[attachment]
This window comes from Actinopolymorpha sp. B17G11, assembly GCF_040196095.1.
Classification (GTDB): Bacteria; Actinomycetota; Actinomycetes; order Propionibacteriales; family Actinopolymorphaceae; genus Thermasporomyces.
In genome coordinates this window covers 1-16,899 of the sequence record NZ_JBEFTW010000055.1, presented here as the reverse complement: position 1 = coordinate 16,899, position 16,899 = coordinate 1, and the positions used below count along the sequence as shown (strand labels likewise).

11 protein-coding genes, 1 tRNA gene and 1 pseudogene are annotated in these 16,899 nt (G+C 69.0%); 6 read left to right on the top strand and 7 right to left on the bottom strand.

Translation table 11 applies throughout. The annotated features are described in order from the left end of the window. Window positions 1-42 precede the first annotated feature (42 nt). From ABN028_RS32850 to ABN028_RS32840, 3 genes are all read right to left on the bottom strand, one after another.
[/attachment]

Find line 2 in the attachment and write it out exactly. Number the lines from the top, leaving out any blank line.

Classification (GTDB): Bacteria; Actinomycetota; Actinomycetes; order Propionibacteriales; family Actinopolymorphaceae; genus Thermasporomyces.